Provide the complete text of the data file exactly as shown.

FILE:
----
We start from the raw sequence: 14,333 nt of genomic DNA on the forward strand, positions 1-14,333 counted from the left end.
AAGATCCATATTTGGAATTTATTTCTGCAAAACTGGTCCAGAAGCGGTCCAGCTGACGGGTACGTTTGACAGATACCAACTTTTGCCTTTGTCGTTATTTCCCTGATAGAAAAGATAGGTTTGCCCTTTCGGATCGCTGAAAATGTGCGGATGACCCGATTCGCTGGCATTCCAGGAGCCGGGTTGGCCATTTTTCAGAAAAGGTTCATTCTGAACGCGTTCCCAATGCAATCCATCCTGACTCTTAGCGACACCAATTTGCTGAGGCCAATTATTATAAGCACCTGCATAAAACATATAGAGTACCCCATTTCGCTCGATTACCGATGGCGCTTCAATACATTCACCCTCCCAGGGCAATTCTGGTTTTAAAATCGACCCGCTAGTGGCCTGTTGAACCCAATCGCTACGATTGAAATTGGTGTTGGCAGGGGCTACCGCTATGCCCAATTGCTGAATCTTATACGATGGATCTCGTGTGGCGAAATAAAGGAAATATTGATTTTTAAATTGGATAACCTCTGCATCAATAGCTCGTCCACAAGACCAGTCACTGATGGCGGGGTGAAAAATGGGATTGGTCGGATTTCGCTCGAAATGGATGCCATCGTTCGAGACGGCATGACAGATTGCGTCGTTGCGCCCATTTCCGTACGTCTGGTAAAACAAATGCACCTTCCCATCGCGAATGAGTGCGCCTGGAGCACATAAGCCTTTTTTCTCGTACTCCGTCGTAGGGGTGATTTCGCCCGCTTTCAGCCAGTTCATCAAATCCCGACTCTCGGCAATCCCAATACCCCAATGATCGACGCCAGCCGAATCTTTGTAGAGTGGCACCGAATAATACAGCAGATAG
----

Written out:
We start from the raw sequence: 14,333 nt of genomic DNA on the forward strand, positions 1-14,333 counted from the left end.
AAGATCCATATTTGGAATTTATTTCTGCAAAACTGGTCCAGAAGCGGTCCAGCTGACGGGTACGTTTGACAGATACCAACTTTTGCCTTTGTCGTTATTTCCCTGATAGAAAAGATAGGTTTGCCCTTTCGGATCGCTGAAAATGTGCGGATGACCCGATTCGCTGGCATTCCAGGAGCCGGGTTGGCCATTTTTCAGAAAAGGTTCATTCTGAACGCGTTCCCAATGCAATCCATCCTGACTCTTAGCGACACCAATTTGCTGAGGCCAATTATTATAAGCACCTGCATAAAACATATAGAGTACCCCATTTCGCTCGATTACCGATGGCGCTTCAATACATTCACCCTCCCAGGGCAATTCTGGTTTTAAAATCGACCCGCTAGTGGCCTGTTGAACCCAATCGCTACGATTGAAATTGGTGTTGGCAGGGGCTACCGCTATGCCCAATTGCTGAATCTTATACGATGGATCTCGTGTGGCGAAATAAAGGAAATATTGATTTTTAAATTGGATAACCTCTGCATCAATAGCTCGTCCACAAGACCAGTCACTGATGGCGGGGTGAAAAATGGGATTGGTCGGATTTCGCTCGAAATGGATGCCATCGTTCGAGACGGCATGACAGATTGCGTCGTTGCGCCCATTTCCGTACGTCTGGTAAAACAAATGCACCTTCCCATCGCGAATGAGTGCGCCTGGAGCACATAAGCCTTTTTTCTCGTACTCCGTCGTAGGGGTGATTTCGCCCGCTTTCAGCCAGTTCATCAAATCCCGACTCTCGGCAATCCCAATACCCCAATGATCGACGCCAGCCGAATCTTTGTAGAGTGGCACCGAATAATACAGCAGATAG